It turns out that none of the above is true and that the fireworks we hear were entirely incidental and came from a local display in the park adjacent to the recording space celebrating the festival of Diwali. The musicians clearly do allow the fireworks into the music once they begin, but it seems that there was nothing premeditated at all, and the way that the pyrotechnic sounds seem to fit the music is down to a combination of coincidence and sharp musical ears ready to accept and adapt to whatever was thrown at them. That the disc really revolves around the moments with the fireworks is testament to these two fine musicians who used it as a central point for the piece rather than seeing it as a hindrance.
Dark Architecture is great anyway. That the music feels full of deep tones scattered with sparkling little pops and scratches it doubtlessly in part a result of knowing the fireworks are there, but I feel that even if they weren’t the music would still suggest this to me. Or would it? Is our processing of a piece of music really altered so dramatically by an incident like this so that we hear it differently? When did fireworks first enter my mind on that first listen? Before or after I actually heard them? I can’t remember to be honest, but I find it interesting that an external event such as this should alter my perception of a piece of music so dramatically. Yet another AT goodie anyway. Add it to your order from the label if you haven’t already.” - Richard Pinnell, The Watchful Ear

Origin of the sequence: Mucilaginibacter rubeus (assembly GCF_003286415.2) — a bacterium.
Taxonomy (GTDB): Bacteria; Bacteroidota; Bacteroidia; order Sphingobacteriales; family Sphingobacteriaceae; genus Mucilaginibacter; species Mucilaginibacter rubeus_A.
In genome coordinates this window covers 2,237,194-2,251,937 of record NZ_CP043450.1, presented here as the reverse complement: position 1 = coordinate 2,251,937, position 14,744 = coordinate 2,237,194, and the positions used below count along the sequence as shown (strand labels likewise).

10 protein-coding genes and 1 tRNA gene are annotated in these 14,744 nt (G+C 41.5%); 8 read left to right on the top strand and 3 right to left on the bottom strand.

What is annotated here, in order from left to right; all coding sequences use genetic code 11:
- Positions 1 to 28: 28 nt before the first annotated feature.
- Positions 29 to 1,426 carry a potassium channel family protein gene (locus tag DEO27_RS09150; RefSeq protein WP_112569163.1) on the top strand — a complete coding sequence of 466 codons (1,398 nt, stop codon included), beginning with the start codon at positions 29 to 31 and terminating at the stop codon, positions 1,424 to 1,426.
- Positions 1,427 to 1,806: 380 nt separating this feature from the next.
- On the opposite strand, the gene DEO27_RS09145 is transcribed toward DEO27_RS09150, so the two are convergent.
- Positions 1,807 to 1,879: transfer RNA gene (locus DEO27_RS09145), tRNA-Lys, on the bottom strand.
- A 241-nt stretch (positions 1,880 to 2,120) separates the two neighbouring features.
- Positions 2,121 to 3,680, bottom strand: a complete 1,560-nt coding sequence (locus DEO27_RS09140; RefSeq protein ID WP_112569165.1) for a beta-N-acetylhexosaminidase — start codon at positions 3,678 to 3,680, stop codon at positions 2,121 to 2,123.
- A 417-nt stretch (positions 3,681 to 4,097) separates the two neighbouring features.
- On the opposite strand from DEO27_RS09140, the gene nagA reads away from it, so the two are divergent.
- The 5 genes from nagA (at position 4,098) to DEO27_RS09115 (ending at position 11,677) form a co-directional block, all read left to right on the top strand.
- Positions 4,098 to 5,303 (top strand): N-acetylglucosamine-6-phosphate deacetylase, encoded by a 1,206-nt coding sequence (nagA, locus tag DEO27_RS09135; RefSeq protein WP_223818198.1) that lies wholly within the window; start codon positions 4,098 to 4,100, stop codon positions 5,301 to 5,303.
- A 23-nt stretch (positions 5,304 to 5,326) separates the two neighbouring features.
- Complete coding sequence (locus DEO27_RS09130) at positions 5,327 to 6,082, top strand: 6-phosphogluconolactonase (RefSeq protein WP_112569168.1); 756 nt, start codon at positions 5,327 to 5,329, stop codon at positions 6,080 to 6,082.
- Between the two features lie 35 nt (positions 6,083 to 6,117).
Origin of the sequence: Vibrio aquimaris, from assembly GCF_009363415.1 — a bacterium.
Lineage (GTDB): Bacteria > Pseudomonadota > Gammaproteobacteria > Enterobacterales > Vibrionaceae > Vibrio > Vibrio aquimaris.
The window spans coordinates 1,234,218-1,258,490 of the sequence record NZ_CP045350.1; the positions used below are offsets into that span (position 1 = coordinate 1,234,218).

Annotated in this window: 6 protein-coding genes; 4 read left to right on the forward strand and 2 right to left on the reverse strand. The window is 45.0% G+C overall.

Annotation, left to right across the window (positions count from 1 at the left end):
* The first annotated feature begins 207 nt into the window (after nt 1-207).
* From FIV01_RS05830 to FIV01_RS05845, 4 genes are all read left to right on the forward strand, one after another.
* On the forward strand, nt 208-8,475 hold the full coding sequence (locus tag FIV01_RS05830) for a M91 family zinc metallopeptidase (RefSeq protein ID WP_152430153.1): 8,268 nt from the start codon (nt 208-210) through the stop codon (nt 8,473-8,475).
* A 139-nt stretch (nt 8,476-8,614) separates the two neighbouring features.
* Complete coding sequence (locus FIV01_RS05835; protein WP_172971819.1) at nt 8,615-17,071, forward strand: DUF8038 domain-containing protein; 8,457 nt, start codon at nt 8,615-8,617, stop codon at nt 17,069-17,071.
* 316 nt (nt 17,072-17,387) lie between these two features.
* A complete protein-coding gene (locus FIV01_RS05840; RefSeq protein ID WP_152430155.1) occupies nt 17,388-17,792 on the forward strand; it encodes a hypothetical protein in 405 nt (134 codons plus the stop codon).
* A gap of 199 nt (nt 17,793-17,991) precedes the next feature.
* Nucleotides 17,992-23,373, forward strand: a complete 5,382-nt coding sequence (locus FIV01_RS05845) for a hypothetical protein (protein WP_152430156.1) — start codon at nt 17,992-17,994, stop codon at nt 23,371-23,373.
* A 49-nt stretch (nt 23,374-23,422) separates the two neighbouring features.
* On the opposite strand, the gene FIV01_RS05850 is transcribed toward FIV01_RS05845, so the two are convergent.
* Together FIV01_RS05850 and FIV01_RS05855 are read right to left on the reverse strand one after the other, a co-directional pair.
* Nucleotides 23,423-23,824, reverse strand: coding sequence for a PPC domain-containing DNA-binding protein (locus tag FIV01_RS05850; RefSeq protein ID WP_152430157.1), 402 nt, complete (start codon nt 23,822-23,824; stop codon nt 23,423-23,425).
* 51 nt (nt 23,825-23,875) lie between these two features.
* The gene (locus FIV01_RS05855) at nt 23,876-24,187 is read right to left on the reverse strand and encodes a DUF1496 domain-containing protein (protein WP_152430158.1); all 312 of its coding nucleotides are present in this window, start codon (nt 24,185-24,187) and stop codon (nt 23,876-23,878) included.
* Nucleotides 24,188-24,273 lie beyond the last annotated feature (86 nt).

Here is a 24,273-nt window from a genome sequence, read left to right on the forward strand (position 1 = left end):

“Annette Krebs & Rhodri Davies – Kravis Rhonn Project (Another Timbre)
Max Eastley & Rhodri Davies – Dark Architecture (Another Timbre)
While these two albums were realised under very different circumstances, they’re united on sonic and philosophical levels. The attunement that electric harpist Rhodri Davies and his confederates achieve is profound. Tabletop guitarist Annette Krebs assembled Kravis Rhonn from recordings that she and Davies made in her apartment. Strings scrape and pluck, outboard electronics sputter and abruptly drop out, both players working with small gestures so similar they could be playing a single instrument. It’s easier to differentiate Davies’s e-bow hums and cirrus pitches from the ghostly groans and lonesome whistles of Eastley’s arc, a self-constructed, flexible wood and wire monochord, on the live recording Dark Architecture, but their confluence is so perfect it’s pointless to do so. Particularly since the larger point of both records seems to be the productive coexistence of each duo’s playing with potentially disruptive elements.